EL CORTITO OR WEST COAST SHORTY – Both are names given to the agricultural industry-standard, back-breaking, short-handled hoe that caused so much physical injury to farmworkers. In 1975, Mo Jourdane, then representing the California Rural Legal Assistance, wrote legislation that outlawed the use of el cortito. Guadalupe Serna, a UFW member in Salinas Valley, wrote and recorded a song with El Teatro Campesino, “Corrido Del Cortito.”
EL JEFE – The Spanish word for chief. This term of endearment was often used by some UFW staff members to refer to Cesar Chavez, but never within earshot.
EL MALCRIADO – The farmworker newspaper started by Cesar Chavez during the early years of the NFWA. Bill Esher was one of the first editors. Andy Zermeno, the creator of the Don Sotaco farmworker character, was the political cartoonist from 1965 to 1972. Manuel “Fats” Sanchez served as the in-house photographer. El Malcriado was circulated throughout the agricultural valleys of California via a network of farmworker movement activists.
EL TEATRO CAMPESINO – Founded in 1965 by Luis Valdez and Agustin Lira, this farmworker guerilla theater group transformed itself into a theater company that played not only to farmworker audiences but to college and urban audiences nationwide and in Europe. Luis and Augie were the creative forces behind most of the farmworker songs that sprang from the era of the Delano Grape Strike and Boycott.
ESQUIROL – The Spanish word for strikebreaker or scab.
EXECUTIVE BOARD – From 1966 to 1973, the union’s executive board was appointed and was composed of Cesar Chavez, Larry Itliong, Andy Imutan, Philip Vera Cruz, Dolores Huerta, Gilbert Padilla, and Julio Hernandez. In 1973 at the first convention of the UFW, the executive board was elected by the membership and was composed of Cesar Chavez, Pete Velasco, Philip Vera Cruz, Richard Chavez, Mack Lyon, Gilbert Padilla, Dolores Huerta, Marshall Ganz, and Eliseo Medina.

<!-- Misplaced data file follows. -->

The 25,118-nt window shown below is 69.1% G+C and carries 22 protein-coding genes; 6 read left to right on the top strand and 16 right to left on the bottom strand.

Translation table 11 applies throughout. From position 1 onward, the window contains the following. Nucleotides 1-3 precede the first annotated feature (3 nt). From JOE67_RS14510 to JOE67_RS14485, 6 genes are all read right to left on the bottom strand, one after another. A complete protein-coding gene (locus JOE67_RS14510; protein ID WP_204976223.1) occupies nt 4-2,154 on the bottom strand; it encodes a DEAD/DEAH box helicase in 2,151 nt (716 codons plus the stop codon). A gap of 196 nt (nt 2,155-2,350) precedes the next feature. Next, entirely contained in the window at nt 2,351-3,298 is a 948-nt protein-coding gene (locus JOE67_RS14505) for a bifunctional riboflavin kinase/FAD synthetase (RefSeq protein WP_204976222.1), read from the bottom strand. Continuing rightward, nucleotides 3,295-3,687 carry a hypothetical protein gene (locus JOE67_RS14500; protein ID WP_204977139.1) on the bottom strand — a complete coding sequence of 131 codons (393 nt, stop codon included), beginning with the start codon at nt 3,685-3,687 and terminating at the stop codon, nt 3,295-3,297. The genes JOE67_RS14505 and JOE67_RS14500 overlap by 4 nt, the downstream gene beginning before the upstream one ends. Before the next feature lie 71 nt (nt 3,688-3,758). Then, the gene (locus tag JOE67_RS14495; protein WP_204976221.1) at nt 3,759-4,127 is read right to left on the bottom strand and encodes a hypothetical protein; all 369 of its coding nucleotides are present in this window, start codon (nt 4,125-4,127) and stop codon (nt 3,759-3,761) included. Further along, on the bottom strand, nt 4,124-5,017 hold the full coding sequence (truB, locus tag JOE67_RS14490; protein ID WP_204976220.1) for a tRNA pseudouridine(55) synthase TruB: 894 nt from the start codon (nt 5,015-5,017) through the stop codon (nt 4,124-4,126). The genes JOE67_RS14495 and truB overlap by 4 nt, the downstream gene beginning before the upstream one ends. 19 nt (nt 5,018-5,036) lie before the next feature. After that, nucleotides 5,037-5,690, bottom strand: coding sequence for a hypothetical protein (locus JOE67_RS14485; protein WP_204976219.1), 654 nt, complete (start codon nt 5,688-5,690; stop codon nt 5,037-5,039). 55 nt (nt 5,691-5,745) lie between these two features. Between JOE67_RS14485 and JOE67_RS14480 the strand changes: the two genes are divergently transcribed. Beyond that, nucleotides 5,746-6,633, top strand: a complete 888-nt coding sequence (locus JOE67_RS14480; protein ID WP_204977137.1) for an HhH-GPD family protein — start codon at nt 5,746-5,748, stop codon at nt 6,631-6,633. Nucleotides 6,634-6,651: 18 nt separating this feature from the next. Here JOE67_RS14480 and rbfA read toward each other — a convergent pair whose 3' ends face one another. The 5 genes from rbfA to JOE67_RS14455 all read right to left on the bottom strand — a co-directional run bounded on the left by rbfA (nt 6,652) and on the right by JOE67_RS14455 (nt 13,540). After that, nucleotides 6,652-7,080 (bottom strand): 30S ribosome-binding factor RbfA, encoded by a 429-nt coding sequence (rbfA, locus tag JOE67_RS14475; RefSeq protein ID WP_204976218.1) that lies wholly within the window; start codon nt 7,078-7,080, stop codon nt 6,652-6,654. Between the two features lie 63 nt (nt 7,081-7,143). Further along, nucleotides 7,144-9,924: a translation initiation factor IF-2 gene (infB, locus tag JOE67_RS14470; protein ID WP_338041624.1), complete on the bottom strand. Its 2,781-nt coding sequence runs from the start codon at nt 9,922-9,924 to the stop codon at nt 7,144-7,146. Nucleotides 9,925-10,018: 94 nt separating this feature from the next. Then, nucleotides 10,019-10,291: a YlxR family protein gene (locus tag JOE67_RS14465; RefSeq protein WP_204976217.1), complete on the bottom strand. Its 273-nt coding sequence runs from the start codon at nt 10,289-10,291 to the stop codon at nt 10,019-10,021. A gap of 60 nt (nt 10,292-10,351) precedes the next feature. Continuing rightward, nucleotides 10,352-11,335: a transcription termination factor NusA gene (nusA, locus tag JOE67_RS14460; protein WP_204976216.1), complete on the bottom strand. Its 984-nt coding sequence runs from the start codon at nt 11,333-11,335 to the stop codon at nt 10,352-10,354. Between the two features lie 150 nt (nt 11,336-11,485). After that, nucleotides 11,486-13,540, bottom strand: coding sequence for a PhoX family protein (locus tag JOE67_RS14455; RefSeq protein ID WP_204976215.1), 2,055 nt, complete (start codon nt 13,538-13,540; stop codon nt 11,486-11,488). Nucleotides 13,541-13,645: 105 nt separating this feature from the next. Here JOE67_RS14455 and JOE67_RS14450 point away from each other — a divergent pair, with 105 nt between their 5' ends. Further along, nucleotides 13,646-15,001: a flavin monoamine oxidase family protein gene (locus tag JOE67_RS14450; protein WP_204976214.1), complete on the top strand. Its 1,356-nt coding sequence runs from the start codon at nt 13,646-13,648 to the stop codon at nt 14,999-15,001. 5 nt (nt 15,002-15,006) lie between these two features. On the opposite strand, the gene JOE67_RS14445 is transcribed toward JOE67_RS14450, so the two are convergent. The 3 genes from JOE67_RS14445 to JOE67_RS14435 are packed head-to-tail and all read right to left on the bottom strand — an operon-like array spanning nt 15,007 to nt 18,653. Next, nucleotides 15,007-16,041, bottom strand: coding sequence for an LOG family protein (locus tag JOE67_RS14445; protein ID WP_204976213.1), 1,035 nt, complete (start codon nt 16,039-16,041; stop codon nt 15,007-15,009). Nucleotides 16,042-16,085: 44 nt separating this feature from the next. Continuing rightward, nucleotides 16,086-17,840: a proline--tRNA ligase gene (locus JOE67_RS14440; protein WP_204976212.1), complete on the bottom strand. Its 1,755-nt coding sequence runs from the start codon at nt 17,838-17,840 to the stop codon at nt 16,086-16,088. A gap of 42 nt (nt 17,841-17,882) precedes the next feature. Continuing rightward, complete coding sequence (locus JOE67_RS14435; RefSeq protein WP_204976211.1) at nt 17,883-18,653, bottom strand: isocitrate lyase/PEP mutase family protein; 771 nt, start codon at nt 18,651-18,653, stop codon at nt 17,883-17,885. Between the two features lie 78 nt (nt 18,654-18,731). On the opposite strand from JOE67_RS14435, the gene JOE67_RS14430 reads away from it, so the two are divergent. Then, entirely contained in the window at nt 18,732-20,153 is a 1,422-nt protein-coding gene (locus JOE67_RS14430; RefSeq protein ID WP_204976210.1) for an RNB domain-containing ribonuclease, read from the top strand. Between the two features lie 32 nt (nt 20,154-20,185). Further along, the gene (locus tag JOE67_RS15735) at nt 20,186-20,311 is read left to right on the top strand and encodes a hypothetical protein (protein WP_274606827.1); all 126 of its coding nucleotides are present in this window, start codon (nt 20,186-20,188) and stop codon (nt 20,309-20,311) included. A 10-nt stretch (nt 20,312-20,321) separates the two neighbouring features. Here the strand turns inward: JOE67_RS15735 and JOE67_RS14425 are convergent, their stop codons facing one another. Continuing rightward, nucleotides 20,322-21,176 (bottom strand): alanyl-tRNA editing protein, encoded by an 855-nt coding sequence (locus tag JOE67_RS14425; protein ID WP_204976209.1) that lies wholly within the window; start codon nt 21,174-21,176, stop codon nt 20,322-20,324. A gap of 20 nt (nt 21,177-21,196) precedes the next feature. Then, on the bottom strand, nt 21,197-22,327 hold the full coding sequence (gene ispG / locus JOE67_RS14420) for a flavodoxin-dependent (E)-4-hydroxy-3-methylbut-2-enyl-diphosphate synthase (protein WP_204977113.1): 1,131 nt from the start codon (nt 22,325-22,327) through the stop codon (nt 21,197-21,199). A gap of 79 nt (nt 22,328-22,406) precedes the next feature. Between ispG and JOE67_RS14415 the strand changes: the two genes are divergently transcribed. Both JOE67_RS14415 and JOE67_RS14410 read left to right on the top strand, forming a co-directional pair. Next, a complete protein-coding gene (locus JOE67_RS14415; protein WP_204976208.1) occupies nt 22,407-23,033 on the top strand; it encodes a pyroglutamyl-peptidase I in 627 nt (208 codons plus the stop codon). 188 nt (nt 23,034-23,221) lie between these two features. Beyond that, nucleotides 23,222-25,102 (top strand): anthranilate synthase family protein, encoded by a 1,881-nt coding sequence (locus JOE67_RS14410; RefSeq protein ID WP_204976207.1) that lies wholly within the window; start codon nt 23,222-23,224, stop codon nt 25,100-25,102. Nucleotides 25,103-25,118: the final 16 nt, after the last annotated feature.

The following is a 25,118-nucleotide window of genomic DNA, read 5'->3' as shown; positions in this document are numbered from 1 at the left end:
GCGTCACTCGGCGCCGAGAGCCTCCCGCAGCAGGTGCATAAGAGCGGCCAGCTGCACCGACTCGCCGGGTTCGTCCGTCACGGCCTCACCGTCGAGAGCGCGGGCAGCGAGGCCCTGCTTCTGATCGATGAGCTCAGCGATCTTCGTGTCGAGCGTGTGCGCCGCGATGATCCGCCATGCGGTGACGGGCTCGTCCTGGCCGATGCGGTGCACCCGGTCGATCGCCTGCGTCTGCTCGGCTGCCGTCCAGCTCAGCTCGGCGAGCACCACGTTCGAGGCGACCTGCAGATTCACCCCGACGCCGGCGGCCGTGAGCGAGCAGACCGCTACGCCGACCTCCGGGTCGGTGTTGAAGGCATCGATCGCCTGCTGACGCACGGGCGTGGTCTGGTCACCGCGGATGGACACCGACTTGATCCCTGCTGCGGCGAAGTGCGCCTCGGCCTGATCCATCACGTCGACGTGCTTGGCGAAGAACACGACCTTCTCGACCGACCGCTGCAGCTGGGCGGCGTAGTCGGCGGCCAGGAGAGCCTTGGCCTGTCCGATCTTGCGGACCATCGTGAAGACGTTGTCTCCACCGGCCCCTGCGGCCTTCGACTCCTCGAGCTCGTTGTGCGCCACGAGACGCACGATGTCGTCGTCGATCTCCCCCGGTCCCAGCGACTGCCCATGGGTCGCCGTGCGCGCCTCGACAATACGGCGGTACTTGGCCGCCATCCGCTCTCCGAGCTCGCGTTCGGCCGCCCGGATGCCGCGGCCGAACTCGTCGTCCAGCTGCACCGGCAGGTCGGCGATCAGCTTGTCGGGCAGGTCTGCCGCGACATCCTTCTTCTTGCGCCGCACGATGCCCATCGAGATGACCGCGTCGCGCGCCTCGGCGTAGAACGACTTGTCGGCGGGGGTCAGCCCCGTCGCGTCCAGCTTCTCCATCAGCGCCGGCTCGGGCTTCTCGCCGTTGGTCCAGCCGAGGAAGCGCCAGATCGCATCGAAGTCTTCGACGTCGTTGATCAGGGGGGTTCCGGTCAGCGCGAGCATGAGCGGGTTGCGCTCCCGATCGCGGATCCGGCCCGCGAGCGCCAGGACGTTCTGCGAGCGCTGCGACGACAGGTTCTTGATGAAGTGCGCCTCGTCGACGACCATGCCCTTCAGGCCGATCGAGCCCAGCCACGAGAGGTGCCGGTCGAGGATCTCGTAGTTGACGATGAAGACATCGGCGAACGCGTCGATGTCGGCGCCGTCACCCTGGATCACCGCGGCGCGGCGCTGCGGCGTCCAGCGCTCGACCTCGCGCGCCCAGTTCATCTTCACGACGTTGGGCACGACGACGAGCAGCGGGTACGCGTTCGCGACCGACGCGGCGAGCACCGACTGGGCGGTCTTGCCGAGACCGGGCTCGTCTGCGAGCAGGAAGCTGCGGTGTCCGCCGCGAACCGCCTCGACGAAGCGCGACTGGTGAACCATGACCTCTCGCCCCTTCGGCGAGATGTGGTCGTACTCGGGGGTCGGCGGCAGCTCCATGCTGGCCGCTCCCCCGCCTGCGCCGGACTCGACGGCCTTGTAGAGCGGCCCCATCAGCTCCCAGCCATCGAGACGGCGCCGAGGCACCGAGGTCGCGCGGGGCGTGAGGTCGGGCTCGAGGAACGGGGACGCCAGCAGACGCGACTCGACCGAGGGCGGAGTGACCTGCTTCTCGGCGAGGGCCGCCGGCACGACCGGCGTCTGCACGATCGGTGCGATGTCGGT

FARM WORKER CO-OP GAS STATION – Organized as a farmworker co-op, the gas station rented a Texaco station in Delano in 1967, and was relocated to the Forty Acres in 1968 when a permanent structure was built to house its operation.
FARM WORKER CREDIT UNION – Organized by Cesar Chavez soon after he founded the NFWA, this credit union was part of Cesar’s farmworker organizing strategy and provided an important financial service to farmworkers. Helen Chavez managed the credit union for many years. The Farm Worker Credit Union was closed after the death of Cesar Chavez in 1993.
FAST FOR NONVIOLENCE – In 1968, Cesar Chavez undertook a personal Fast at the Forty Acres in Delano that lasted 25 days. Robert F. Kennedy came to participate in the religious ceremonies that ended the Fast.
FAST FOR THE RIGHTS OF ARIZONA FARMWORKERS – In 1972, Cesar Chavez undertook a personal Fast at Santa Rita Center in Phoenix that lasted for 24 days. Robert F. Kennedy and Joan Baez came to Phoenix to participate in the religious ceremonies that ended the Fast.
FAST FOR LIFE – In 1988, Cesar Chavez undertook a personal Fast at the Forty Acres in Delano that lasted for 36 days. Jesse Jackson came to Delano to participate in the religious ceremonies that ended the Fast.
FIELD OFFICES – Official offices of the United Farm Workers opened in various agricultural centers of California for the purpose of organizing farmworkers and enforcing contracts signed with agribusiness employers. Some of the larger field offices also housed a farmworker health clinic and a service center. Major field offices included Delano, Coachella, Calexico, Salinas, Watsonville, Lamont, Livingston, Santa Maria, Oxnard, San Diego, and the Fresno area. The UFW also had field offices in Florida, Arizona, Texas, and Washington.